United Way Pandemic Relief Fund Teams With BET To Support Los Angeles County's Black Communities
LOS ANGELES—-The latest round of grants through United Way of Greater Los Angeles’s Pandemic Relief Fund, totaling more than $1 million, will support five organizations that serve Los Angeles’s Black communities with rental assistance, food, health and student learning support: A New Way of Life, the Los Angeles Black Worker Center, Community Coalition, Los Angeles Community Action Network (LA-CAN), and the YWCA of Greater Los Angeles.
Funds were granted through United Way Worldwide, in partnership with Black Entertainment Television (BET). BET’s recent broadcast special “Saving Our Selves: A BET COVID-19 Relief Effort” raised funds and awareness to support Black communities affected by the pandemic. United Way of Greater Los Angeles, along with United Ways in Atlanta, New York, Chicago, Detroit, and New Orleans, was selected to direct funds to benefit local nonprofits.
“The legacy of institutional racism can be seen in the disproportionate effect the interlocking crises of homelessness and COVID-19 have on our Black neighbors, and it is more important than ever to ensure the organizations who serve Black communities have the resources they need,” said Elise Buik, President and CEO of United Way of Greater Los Angeles. “This investment in Los Angeles comes as United Way of Greater Los Angeles deepens the role of racial equity in our mission and in our grantmaking.”
"We appreciate the backing of BET and United Way to help us bring support to the Black community. COVID-19 has hit our community really hard,” said Susan Burton, Founder and President of A New Way of Life. “We are thankful that, with this funding, we will be able to channel support into the Black community and ensure that folks receive meaningful relief that allows them to pay their bills."
“Our community has been deeply impacted by the pandemic, not only in terms of infections but in job losses and economic stress that is drastically threatening the ability for Black households to keep a roof over their heads and provide for their families,” said La Tonya Harris, Co-Executive Director, LA Black Worker Center. “This funding gives us an opportunity to support Black participants enrolled in our employment readiness program that speaks to the current state of work in the age of COVID 19, and to equip Black workers with best practices on how to navigate the job search process. Additionally, we are helping our community members with financial assistance who have been impacted by this crisis.”
“These COVID-19 invaluable financial resources will ensure an unwavering bridge between service providers and at-risk communities in South Los Angeles affected by this pandemic. Since a large part of the African American at risk community population has little or no cushion to withstand an unexpected pandemic, we are facing a human crisis unlike any we have experienced and our social fabric and cohesion is under stress,” said Faye Washington, President/ CEO, YWCA Greater Los Angeles. “The reduction in income, lack of access to equitable health care, and disparities in food insecurities for people during this COVID 19 crisis, is devastating and has particularly impacted disenfranchised communities with little to no resources in Los Angeles. We are banding together as one community, one voice and we will see this through together as a Nation.”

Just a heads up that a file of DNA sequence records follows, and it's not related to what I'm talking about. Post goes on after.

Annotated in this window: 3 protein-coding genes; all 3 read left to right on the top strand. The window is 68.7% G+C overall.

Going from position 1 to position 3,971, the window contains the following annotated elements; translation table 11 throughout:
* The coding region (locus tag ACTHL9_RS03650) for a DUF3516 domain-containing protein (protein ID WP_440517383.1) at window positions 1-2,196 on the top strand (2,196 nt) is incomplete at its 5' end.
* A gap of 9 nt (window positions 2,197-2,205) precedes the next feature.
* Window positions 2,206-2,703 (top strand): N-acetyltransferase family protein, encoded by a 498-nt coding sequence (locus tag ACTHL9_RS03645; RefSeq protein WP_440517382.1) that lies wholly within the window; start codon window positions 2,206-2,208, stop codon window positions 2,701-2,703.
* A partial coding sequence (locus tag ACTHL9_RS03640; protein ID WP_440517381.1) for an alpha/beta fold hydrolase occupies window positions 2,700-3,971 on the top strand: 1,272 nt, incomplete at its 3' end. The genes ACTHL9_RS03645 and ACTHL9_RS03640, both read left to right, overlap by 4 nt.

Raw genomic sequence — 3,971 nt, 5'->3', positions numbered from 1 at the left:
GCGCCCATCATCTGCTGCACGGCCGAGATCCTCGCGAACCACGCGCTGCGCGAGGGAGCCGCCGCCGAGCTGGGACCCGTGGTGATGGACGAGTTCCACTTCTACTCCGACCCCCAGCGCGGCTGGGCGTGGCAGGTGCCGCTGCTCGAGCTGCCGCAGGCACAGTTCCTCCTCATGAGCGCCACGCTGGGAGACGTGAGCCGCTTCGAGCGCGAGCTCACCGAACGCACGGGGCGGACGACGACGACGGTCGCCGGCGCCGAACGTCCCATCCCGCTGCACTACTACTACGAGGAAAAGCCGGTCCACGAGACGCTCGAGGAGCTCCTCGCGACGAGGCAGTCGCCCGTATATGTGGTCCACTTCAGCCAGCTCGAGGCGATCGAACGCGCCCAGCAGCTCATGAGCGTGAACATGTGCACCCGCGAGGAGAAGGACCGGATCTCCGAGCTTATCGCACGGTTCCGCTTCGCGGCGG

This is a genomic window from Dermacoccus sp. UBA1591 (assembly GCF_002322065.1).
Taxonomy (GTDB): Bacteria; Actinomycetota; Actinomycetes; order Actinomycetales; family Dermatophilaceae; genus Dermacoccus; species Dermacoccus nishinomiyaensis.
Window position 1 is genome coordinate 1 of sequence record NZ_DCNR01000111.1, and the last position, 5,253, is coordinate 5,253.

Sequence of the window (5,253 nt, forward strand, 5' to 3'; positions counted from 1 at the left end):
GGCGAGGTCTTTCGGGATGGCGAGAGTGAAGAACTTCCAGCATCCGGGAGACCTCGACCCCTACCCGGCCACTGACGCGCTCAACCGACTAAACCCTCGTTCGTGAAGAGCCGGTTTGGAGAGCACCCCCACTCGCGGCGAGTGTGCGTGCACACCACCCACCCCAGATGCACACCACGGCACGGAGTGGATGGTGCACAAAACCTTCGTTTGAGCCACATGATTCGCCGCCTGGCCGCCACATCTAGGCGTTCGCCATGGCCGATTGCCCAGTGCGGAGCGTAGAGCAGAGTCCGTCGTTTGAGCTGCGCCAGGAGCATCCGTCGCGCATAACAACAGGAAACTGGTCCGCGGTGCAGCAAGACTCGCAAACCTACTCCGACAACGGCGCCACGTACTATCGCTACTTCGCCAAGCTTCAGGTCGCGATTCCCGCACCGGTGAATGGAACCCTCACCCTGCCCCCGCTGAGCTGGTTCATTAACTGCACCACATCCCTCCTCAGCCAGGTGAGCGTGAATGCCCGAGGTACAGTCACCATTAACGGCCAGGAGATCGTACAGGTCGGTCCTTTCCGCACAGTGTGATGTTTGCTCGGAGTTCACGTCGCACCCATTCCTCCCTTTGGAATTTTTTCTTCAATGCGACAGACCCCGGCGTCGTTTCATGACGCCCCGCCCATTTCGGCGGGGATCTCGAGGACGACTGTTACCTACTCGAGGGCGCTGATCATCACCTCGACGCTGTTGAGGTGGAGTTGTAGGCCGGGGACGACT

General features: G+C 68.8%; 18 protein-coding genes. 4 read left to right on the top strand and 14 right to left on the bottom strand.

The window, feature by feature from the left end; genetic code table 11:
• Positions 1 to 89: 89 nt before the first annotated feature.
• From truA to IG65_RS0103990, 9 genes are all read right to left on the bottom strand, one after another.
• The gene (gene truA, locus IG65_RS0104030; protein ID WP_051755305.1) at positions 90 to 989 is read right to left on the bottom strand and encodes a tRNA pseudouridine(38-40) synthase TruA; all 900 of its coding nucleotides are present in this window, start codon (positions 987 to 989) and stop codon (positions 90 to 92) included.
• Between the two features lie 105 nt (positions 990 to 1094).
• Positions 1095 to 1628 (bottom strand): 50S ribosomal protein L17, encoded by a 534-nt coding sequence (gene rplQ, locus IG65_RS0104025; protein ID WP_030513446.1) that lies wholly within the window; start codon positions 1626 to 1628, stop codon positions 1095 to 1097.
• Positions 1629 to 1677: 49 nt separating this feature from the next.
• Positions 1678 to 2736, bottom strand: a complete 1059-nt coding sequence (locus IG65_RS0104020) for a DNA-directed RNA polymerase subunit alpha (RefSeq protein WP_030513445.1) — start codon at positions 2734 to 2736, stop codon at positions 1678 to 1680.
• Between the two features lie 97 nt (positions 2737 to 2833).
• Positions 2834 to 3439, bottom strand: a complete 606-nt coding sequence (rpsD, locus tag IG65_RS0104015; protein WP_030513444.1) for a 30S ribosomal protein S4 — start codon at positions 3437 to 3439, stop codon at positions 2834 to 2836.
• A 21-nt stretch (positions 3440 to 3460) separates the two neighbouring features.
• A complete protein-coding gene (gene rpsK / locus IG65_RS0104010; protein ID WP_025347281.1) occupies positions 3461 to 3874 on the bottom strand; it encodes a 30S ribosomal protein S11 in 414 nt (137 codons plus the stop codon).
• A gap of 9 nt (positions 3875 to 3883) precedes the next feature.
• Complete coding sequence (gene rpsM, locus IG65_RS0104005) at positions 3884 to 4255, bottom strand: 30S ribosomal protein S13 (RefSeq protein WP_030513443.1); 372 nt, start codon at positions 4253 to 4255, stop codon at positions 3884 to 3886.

UWGLA’s Pandemic Relief Fund
Since it was first announced in the week following lockdown orders, the Pandemic Relief Fund has raised more than $10 million. Thanks to individual, corporate and foundation partners uniting to support Los Angeles’s most vulnerable neighbors, United Way of Greater Los Angeles continues to identify key organizations meeting critical needs to support through this fund.
The first round of grants identified immediate needs in the wake of the coronavirus lockdown, supporting low-income entrepreneurs, people experiencing homelessness, and low-income students and their families. Following this, the Fund focused on direct supply grants to more than 100 organizations and mini-grants to 45 other community-based organizations throughout the county. In its third round, workers who cannot access federal support were a key focus. Additional grants will be announced in the coming weeks.
Members of the public may donate at the link below to help those most vulnerable in this global coronavirus crisis.
United Way of Greater Los Angeles is a nonprofit organization fighting to end poverty by preparing students for high school graduation, college, and the workforce; housing our homeless neighbors; and guiding hard-working families towards economic mobility. United Way identifies the root causes of poverty and works strategically to solve them by building alliances across all sectors, funding targeted programs and advocating for change.